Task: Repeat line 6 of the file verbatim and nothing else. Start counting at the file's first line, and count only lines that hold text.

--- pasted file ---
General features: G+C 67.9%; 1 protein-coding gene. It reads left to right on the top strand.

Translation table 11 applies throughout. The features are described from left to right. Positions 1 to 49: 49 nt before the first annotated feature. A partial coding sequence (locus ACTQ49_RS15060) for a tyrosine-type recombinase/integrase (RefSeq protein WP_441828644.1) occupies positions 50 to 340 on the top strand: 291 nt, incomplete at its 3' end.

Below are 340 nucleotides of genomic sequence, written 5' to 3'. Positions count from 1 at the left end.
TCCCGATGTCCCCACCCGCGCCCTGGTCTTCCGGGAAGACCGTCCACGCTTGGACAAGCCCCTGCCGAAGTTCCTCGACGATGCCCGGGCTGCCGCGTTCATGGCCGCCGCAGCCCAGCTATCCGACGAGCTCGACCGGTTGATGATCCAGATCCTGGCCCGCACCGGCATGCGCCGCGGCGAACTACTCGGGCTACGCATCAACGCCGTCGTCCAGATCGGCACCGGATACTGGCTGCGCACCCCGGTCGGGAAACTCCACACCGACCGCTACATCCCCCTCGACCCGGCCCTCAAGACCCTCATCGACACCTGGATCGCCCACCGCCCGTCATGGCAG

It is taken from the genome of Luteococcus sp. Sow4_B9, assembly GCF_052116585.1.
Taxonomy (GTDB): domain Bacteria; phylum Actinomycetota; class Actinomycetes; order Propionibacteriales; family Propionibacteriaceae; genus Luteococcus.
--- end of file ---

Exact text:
Taxonomy (GTDB): domain Bacteria; phylum Actinomycetota; class Actinomycetes; order Propionibacteriales; family Propionibacteriaceae; genus Luteococcus.